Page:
Put your foot down and it revs out smoothly, with plenty of punch in the mid-range and a nice noise behind it. It lacks the last degree of effortless shove you get in the 30d, but at no point does the X3 feel like a big car with a small heart.
Most of the X3 models sold in Australia are the M Sport, like our tester. That means you get big wheels, sporty looks, and plenty of M badging.
Unlike the proper X3 M, however, you also get a suspension tune that’s comfortable in the city. It still errs on the side of sportiness, but still does a good job keeping nasty city streets on the outside. It’s a bit busier than some rivals; the trade-off is excellent body control and a rock solid feeling on the highway.
With light steering, excellent visibility, and some of the best cameras in the business, there’s no excuse for scraped bumpers or wheels.
Up the speed and the X3 settles down nicely. It’s very efficient at a cruise, with the live fuel economy readout sitting at around 6.0 litres per 100km with the engine ticking over at 100km/h in eighth gear, and there’s very little wind or road noise.
It settles quickly over highway crests and dips, and there’s still enough punch in reserve for overtakes at country highway speeds.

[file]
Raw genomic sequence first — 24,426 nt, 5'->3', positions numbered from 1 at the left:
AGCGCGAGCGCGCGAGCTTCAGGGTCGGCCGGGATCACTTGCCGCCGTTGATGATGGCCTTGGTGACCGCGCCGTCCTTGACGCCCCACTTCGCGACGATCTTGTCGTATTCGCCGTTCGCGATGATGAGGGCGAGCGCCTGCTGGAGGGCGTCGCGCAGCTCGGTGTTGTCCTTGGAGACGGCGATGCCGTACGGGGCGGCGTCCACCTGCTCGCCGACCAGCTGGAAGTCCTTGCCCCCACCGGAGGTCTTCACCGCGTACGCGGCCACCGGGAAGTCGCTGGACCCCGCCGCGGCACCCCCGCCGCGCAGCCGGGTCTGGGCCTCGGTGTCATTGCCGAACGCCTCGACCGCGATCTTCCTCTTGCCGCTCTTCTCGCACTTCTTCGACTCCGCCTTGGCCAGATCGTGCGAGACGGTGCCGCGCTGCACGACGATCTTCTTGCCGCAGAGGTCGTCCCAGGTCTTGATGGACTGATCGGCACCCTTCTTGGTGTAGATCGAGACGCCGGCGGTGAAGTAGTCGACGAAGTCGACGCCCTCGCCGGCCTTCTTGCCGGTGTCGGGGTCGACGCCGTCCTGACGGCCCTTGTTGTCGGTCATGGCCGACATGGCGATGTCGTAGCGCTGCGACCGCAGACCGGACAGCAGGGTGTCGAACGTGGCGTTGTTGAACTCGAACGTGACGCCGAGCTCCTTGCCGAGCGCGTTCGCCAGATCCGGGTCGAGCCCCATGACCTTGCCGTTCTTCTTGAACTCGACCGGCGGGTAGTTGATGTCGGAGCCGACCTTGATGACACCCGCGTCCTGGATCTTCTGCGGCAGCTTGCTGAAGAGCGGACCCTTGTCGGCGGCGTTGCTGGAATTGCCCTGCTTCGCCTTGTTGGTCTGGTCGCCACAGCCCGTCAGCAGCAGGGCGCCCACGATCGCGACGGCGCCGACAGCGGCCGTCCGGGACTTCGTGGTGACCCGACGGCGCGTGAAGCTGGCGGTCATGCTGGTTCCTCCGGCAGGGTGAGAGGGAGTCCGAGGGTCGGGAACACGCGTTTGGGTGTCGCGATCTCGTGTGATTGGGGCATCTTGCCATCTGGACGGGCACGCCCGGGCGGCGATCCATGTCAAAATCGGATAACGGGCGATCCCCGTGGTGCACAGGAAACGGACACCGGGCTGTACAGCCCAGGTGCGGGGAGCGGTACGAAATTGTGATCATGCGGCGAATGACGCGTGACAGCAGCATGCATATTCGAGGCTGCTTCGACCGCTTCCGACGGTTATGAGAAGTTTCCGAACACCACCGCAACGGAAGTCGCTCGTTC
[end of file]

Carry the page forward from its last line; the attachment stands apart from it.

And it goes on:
The adaptive cruise control system is one of the smoothest and smartest in the business, and the lane-keep assist strikes the right balance between getting involved when you drift, and leaving you to your own devices when you don’t.
With its tall window line, elevated driving position, and reasonably comfort-oriented ride, the X3 doesn’t possess the hot hatch-like agility of a Porsche Macan, nor the laser focus of its X3 M Competition big brother.
X3 sDrive20i + xDrive20d highlights:
- 19-inch alloy wheels
- Run-flat tyres
- Aluminium roof rails
- Adaptive LED headlights
- LED tail lights
- Rain-sensing wipers
- Power-folding side mirrors
- Anti-dazzle (driver’s side only)
- Auto-dipping (passenger’s side only)
- Power tailgate
- 12.3-inch digital instrument cluster
- 12.3-inch touchscreen infotainment system
- Wireless Apple CarPlay, Android Auto
- Satellite navigation
- DAB+ digital radio
- 6-speaker sound system
- Wireless phone charger
- 3yr ConnectedDrive Services subscription
- Tri-zone climate control
- Ambient lighting
- Electric parking brake
- Keyless entry and push-button start
- Sport leather-wrapped steering wheel
- Black ‘Sensatec’ leatherette upholstery